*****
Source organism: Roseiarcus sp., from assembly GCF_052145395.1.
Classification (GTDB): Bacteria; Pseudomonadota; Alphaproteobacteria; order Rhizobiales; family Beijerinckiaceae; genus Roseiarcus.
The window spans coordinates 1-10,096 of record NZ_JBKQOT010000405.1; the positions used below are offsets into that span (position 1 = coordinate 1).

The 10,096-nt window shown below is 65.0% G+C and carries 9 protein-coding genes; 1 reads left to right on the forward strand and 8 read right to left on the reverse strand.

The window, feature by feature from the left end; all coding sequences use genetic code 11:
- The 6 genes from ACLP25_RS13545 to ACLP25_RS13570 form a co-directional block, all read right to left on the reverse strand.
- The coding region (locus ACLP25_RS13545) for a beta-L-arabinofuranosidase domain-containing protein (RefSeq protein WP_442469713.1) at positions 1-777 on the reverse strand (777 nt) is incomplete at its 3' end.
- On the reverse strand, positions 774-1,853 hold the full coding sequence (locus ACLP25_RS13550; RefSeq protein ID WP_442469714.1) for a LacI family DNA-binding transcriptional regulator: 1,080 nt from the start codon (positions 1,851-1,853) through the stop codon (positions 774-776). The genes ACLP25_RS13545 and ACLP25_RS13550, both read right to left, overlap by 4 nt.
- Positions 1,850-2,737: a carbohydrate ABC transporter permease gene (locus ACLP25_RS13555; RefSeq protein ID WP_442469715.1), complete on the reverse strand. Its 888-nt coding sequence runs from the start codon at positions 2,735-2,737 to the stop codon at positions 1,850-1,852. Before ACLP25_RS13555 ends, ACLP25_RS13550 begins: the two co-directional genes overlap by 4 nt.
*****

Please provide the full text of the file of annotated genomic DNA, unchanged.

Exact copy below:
Source organism: Roseiarcus sp., from assembly GCF_052145395.1.
Classification (GTDB): Bacteria; Pseudomonadota; Alphaproteobacteria; order Rhizobiales; family Beijerinckiaceae; genus Roseiarcus.
The window spans coordinates 1-10,096 of record NZ_JBKQOT010000405.1; the positions used below are offsets into that span (position 1 = coordinate 1).

The 10,096-nt window shown below is 65.0% G+C and carries 9 protein-coding genes; 1 reads left to right on the forward strand and 8 read right to left on the reverse strand.

The window, feature by feature from the left end; all coding sequences use genetic code 11:
- The 6 genes from ACLP25_RS13545 to ACLP25_RS13570 form a co-directional block, all read right to left on the reverse strand.
- The coding region (locus ACLP25_RS13545) for a beta-L-arabinofuranosidase domain-containing protein (RefSeq protein WP_442469713.1) at positions 1-777 on the reverse strand (777 nt) is incomplete at its 3' end.
- On the reverse strand, positions 774-1,853 hold the full coding sequence (locus ACLP25_RS13550; RefSeq protein ID WP_442469714.1) for a LacI family DNA-binding transcriptional regulator: 1,080 nt from the start codon (positions 1,851-1,853) through the stop codon (positions 774-776). The genes ACLP25_RS13545 and ACLP25_RS13550, both read right to left, overlap by 4 nt.
- Positions 1,850-2,737: a carbohydrate ABC transporter permease gene (locus ACLP25_RS13555; RefSeq protein ID WP_442469715.1), complete on the reverse strand. Its 888-nt coding sequence runs from the start codon at positions 2,735-2,737 to the stop codon at positions 1,850-1,852. Before ACLP25_RS13555 ends, ACLP25_RS13550 begins: the two co-directional genes overlap by 4 nt.